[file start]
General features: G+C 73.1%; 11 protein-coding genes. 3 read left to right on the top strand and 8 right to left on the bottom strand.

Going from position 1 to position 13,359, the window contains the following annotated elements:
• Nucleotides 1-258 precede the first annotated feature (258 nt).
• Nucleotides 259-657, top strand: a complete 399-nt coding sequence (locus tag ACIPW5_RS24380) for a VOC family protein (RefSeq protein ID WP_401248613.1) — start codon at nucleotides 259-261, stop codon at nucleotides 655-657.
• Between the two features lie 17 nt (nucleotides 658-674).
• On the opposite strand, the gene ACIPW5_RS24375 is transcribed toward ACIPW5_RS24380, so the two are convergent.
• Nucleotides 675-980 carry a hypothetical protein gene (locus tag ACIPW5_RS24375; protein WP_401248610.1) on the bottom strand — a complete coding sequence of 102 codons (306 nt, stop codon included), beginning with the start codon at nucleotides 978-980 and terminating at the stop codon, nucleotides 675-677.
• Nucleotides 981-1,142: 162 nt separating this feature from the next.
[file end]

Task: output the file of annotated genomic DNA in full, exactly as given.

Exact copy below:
General features: G+C 73.1%; 11 protein-coding genes. 3 read left to right on the top strand and 8 right to left on the bottom strand.

Going from position 1 to position 13,359, the window contains the following annotated elements:
• Nucleotides 1-258 precede the first annotated feature (258 nt).
• Nucleotides 259-657, top strand: a complete 399-nt coding sequence (locus tag ACIPW5_RS24380) for a VOC family protein (RefSeq protein ID WP_401248613.1) — start codon at nucleotides 259-261, stop codon at nucleotides 655-657.
• Between the two features lie 17 nt (nucleotides 658-674).
• On the opposite strand, the gene ACIPW5_RS24375 is transcribed toward ACIPW5_RS24380, so the two are convergent.
• Nucleotides 675-980 carry a hypothetical protein gene (locus tag ACIPW5_RS24375; protein WP_401248610.1) on the bottom strand — a complete coding sequence of 102 codons (306 nt, stop codon included), beginning with the start codon at nucleotides 978-980 and terminating at the stop codon, nucleotides 675-677.
• Nucleotides 981-1,142: 162 nt separating this feature from the next.